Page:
The Garden of Cyrus, after expounding ancient patterns of planting, including much modern botanical information, and gathering together examples of quintuplicity in human artefacts, the natural world, and pagan and Christian numerology, likewise concludes in religious mood, invoking ‘the mystical Mathematicks of the City of Heaven’ which will ordain ‘that time, when … all shall awake again’. Nicholas Bacon, too, had recently been bereaved, in his case of successive heads of the family, his uncles Sir Edmund Bacon (Browne's ‘true and noble friend’) and Sir Robert Bacon, premier baronets, in 1649 and 1655. The dedication justifies coupling the tracts ‘since the delightful world comes after death, and paradise succeeds the grave; since the verdant state of things is the symbol of the Resurrection, and to flourish in the state of glory, we must first be sown in corruption’. Both tracts, therefore, may have been conceived as works of consolation, exercises in the genre of Seneca's Moral Essays.’ (ODNB) ESTC R202039; Keynes 93; Wing B5154 Ref: 51729
Burchill, Julie and Parsons, Tony: “The Boy Looked at Johnny”, The Obituary of Rock and Roll. London: Pluto Press, 1982. Third impression, original paperback first edition. 8vo., pp.96. Illustrated card covers. Spine a little faded, some slight smudgy marks to white rear cover, very good. First published 1978, second impression 1980, this third impression 1982. Ref: 51646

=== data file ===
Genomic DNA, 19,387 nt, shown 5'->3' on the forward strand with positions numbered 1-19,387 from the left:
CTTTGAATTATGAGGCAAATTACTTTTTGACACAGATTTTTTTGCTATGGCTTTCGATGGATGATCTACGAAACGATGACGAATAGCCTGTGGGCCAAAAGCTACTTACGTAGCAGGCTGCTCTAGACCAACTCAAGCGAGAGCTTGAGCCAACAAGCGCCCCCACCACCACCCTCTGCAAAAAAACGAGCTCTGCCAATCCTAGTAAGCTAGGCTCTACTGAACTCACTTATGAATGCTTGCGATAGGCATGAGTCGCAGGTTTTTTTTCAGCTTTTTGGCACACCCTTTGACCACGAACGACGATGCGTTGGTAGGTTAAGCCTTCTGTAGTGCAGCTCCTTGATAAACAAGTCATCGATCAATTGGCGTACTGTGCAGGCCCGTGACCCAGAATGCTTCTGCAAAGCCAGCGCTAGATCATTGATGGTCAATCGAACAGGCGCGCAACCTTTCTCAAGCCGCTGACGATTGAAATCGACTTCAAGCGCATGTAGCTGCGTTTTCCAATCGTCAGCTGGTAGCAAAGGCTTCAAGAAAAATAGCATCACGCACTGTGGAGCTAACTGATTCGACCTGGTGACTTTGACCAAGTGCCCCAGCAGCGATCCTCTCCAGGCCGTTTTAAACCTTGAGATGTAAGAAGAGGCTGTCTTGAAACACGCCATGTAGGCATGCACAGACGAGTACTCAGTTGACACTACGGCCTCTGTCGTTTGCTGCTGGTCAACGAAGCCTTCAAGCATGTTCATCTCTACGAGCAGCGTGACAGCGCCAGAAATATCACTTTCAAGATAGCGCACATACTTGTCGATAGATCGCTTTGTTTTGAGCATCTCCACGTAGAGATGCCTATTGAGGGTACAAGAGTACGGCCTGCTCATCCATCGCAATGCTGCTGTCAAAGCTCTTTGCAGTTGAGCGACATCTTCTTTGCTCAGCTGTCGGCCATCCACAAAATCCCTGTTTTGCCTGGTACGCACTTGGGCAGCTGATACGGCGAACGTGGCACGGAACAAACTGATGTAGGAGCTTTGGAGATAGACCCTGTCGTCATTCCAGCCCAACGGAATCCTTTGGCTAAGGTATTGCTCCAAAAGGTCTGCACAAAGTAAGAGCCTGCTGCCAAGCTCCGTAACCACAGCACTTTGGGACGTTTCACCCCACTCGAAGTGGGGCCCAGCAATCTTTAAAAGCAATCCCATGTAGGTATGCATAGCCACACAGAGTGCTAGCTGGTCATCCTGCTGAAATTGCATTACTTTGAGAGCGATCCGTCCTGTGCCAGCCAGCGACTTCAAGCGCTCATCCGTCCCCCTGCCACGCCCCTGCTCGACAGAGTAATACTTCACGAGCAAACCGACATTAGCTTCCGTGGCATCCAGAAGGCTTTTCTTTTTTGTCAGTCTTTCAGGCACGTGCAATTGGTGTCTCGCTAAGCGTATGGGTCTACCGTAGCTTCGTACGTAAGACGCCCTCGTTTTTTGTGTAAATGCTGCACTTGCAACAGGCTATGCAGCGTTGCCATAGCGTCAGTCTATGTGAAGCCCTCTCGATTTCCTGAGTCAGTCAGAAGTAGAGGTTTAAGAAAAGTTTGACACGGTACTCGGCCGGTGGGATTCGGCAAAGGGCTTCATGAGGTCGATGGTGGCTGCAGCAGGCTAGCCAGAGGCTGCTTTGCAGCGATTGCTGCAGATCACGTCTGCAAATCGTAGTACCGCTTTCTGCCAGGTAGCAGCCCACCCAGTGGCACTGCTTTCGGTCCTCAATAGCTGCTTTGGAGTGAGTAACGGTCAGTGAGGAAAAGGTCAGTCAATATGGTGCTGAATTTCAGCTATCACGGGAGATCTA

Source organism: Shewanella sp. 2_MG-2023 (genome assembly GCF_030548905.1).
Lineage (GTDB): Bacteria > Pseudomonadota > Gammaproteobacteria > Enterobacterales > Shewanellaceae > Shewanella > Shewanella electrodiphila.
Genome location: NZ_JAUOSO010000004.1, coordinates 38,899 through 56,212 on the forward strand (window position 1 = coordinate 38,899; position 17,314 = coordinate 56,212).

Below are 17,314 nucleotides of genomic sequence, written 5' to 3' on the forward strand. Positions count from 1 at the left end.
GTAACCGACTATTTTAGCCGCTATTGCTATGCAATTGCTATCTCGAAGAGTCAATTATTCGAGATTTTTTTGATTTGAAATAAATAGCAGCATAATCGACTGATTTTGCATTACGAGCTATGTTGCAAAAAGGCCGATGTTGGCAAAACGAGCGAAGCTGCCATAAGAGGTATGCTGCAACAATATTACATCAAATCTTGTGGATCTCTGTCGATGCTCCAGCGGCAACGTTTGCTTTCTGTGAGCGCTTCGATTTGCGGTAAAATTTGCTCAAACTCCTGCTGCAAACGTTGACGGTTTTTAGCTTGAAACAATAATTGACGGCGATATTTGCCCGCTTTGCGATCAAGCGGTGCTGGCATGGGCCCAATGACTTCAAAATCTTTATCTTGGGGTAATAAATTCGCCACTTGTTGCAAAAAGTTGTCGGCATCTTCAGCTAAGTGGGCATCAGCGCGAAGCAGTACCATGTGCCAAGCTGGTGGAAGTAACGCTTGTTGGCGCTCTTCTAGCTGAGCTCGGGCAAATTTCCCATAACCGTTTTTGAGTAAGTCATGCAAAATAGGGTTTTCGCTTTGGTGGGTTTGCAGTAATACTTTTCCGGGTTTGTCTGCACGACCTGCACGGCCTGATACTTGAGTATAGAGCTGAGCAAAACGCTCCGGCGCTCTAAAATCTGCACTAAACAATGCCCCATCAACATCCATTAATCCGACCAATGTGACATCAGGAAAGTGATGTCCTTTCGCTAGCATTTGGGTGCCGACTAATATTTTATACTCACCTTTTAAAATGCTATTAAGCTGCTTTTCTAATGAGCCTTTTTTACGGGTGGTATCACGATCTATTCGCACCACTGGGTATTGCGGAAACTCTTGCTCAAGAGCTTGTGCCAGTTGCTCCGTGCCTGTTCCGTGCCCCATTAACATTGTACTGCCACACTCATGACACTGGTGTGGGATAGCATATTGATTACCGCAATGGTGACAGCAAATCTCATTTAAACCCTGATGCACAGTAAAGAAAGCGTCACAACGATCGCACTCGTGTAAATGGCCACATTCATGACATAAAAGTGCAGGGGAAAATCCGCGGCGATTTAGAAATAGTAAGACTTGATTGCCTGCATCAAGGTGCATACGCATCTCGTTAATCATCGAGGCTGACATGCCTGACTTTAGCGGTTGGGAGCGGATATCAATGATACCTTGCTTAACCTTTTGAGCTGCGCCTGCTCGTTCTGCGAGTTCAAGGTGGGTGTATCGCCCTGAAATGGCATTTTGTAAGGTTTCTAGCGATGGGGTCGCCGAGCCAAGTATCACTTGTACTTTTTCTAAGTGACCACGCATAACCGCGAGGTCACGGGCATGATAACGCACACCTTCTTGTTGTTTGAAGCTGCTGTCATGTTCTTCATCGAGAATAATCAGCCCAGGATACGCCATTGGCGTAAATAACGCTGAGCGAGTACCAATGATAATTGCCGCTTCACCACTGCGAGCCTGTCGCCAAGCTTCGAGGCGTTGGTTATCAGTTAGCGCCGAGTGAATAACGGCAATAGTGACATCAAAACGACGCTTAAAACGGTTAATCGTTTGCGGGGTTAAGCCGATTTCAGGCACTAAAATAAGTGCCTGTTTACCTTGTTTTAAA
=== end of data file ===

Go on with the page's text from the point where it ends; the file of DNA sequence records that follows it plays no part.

Burke, John: Encyclopaedia of Heraldry, Or General Armory of England, Scotland, and Ireland. London: Henry G. Bohn, 1851. 8vo. pp. xxvi,  + chromolithographed additional title. Armorial engravings within text. Printed title and dedication leaf stained, a little spotting elsewhere. Old half green pebbled roan, textured cloth boards, spine in six compartments with raised bands, second compartment gilt-lettered direct, a bit rubbed, slight wear to extremitites. Two ownership inscriptions to f.f.e.p., one dated 1950 and the second “F. J. Thornton, 1943” with F. J. Thornton ownership stamp also to f.f.e.p. “Edmund Reynolds” hand-written to top edge of textblock, “E” to fore edge. The third edition, with a supplement, of Burke’s encyclopedia of heraldry. Ref: 28937show full image..
Burn, John Southerden: The History of Parish Registers in England. London: John Russell Smith, 1863. 8vo., pp. 296. Bookplate and ownership stamp to f.f.e.p. Brown original Cloth. Head and tail of spine a little frayed, corners bumped, but very good. Ref: 37661show full image..
Burnet, Gilbert: An Exhortation to Peace and Union. A Sermon at St Lawrence-Jury, at the Election of Lord Mayor of London, on the 29th of September, 1681. London: Printed for Richard Chiswell. 1681. Sm. 4to., pp. [iv], 35, [i]. First and last leaves a bit soiled, faint dampmark to upper corner. Recent quarter calf by Chris Weston, paste paper boards, red morocco label lettered vertically. Contemporary - but not Burnet's - ink inscription "Dr Burnet / Hoc facio de charitate et spiritus / tenuis & stylo facili" [This I make out of charity with a humble (or modest) spirit and easy pen]. A remarkable sermon preached at the request of the retiring Lord Mayor, Patience Ward, upon the election of John Moore - the high level of partisan conflict created the unusual circumstance of an election for the post - arguing for Protestant unity against a common enemy, Catholicism. ESTC R20821. Ref: 36016